His mother was sent for a scan. She had a huge bleed on one side of her brain and her brain was swollen. The doctors told the family it was impossible to operate, and that if she regained consciousness then she would not be the same.
Mr Bunn then learnt that his mother had suffered a further previous fall that he had not been made aware of, and a doctor said to him: “We have let you down.” “
Update 6: Over in Wales the BBC reports:
“The seven new health boards which run the NHS in Wales are set to go more than £43m over budget, according to research by BBC Wales.
Six are forecasting a deficit for the end of their first financial year, with all under pressure to make savings.
When they were set up in October 2009, Health Minister Edwina Hart said that they “must live within their means”.
The boards control all hospitals and community services, GP and dentist funding.
The new boards were created by integrating the 22 old boards – set up in 2003 based on council boundaries – with seven NHS trusts which were then running hospitals.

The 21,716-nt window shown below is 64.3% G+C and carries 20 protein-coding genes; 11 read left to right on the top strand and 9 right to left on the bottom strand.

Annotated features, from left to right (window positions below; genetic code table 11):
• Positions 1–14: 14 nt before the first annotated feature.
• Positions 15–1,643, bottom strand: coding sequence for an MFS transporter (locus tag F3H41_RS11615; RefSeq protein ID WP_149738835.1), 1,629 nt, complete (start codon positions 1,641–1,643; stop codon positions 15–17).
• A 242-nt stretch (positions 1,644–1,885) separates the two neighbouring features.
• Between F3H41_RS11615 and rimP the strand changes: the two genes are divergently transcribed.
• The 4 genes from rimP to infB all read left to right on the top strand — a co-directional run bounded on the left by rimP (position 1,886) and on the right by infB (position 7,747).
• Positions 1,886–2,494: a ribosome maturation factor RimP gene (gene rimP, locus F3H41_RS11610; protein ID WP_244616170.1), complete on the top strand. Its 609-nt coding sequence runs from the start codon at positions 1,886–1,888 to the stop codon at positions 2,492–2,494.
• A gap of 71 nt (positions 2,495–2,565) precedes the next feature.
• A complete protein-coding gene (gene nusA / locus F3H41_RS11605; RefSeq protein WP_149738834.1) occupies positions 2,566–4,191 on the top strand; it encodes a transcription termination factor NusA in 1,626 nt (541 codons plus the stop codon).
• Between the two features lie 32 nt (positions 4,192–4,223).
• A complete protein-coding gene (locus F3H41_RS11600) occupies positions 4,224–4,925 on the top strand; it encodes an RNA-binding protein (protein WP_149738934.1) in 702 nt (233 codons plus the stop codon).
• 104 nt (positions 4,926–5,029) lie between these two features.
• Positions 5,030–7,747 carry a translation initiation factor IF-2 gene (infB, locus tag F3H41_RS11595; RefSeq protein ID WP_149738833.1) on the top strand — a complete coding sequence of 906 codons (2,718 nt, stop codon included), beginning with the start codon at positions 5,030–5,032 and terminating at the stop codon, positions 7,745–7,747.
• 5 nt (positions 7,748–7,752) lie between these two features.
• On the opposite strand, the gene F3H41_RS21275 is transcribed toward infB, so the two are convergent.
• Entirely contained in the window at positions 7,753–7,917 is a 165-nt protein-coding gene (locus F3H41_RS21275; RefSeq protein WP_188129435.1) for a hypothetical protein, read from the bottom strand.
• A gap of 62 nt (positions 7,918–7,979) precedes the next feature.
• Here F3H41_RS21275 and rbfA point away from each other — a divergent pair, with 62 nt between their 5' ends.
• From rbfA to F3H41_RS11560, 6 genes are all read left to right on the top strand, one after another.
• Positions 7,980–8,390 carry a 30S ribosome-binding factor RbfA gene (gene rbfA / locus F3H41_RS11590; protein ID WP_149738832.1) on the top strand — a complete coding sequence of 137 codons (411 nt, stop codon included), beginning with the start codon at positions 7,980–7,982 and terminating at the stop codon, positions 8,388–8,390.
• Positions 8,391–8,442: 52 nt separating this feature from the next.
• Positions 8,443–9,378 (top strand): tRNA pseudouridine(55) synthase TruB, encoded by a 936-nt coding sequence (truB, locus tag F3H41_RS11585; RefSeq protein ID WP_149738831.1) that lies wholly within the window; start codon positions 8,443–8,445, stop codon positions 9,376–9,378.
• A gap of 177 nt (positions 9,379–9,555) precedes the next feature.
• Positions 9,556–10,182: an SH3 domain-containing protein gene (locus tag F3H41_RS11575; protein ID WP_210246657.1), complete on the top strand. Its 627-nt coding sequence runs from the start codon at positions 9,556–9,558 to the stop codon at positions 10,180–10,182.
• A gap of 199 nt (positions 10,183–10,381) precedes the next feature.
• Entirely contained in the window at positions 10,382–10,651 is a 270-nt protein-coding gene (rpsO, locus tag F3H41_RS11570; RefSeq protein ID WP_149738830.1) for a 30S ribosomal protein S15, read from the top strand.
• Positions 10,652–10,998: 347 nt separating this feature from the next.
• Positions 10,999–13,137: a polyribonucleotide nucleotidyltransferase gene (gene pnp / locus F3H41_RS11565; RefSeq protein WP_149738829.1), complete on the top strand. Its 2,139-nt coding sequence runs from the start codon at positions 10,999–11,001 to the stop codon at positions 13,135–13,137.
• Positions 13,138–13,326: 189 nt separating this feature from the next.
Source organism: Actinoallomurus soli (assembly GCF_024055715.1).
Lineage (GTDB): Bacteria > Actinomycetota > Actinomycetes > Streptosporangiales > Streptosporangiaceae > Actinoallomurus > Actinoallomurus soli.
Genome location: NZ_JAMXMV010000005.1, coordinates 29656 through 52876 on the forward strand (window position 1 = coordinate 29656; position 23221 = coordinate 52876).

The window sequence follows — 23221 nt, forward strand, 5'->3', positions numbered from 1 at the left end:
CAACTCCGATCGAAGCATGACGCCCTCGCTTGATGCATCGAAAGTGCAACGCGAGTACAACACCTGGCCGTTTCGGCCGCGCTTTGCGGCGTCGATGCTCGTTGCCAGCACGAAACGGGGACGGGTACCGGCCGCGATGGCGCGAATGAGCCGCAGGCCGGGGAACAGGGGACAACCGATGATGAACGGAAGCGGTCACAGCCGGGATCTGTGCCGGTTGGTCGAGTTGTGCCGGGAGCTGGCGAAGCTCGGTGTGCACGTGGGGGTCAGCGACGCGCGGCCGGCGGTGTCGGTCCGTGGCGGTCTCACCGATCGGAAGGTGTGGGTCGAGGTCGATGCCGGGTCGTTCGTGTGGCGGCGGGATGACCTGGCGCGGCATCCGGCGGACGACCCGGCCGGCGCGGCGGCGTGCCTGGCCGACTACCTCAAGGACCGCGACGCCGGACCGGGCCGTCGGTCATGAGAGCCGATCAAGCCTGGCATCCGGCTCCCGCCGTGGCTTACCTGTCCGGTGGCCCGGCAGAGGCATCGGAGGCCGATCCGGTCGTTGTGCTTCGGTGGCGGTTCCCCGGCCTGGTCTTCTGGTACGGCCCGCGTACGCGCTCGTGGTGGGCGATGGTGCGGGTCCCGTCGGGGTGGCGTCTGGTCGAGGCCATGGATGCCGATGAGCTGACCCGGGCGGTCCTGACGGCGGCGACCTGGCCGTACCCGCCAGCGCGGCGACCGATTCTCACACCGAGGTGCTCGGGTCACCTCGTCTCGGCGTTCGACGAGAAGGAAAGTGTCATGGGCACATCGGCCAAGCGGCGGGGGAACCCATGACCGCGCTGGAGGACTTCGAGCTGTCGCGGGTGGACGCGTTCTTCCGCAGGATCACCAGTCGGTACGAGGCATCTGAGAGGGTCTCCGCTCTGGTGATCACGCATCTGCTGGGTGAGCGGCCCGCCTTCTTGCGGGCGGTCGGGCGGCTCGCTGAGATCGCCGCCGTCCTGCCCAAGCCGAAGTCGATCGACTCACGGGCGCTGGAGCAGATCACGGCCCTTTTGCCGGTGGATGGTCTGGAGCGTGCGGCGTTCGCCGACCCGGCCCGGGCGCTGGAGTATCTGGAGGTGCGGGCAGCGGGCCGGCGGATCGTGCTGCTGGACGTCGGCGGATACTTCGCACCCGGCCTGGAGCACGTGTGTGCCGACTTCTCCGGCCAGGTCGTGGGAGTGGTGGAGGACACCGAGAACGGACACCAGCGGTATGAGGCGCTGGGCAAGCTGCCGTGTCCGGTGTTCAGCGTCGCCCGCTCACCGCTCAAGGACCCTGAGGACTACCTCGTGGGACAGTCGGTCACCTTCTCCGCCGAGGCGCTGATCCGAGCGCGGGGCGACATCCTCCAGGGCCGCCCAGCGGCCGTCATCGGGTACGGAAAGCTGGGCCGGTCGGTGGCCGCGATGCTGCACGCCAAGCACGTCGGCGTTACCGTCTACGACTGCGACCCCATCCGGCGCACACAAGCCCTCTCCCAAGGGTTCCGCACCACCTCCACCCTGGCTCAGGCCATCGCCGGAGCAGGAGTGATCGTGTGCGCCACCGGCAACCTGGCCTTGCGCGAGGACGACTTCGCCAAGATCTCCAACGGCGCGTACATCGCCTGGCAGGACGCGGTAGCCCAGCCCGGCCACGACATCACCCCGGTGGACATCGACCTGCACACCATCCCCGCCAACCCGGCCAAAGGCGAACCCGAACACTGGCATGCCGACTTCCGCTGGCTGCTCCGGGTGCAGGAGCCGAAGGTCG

The new boards are responsible for deciding which treatments and services are available and they also have responsibility for ensuring hospitals meet targets on waiting times.
LIKELY NHS BOARDS OVERSPENDS
Hospital worker (generic)
1 Betsi Cadwaladr LHB – Conwy, Denbighshire, Flintshire and Wrexham, Anglesey and Gwynedd – break even
2 Hywel Dda LHB – Ceredigion, Carmarthenshire, Pembrokeshire – £12m
3 Abertawe Bro Morgannwg University LHB – Swansea, Neath Port Talbot, Bridgend – £3.9m
4 Powys Teaching LHB Powys county – £7.6m
5 Cwm Taf LHB – Rhondda Cynon Taf, Merthyr Tydfil – £4.8m
6 Cardiff and Vale LHB – Cardiff and Vale of Glamorgan – £5.5m
7 Aneurin Bevan LHB – Blaenau Gwent, Caerphilly, Monmouthshire, Newport and Torfaen – £10m
Research by BBC Wales into the latest combined financial position shows the seven boards have a running deficit of around £67m, which they forecast being able to bring down to £43m. “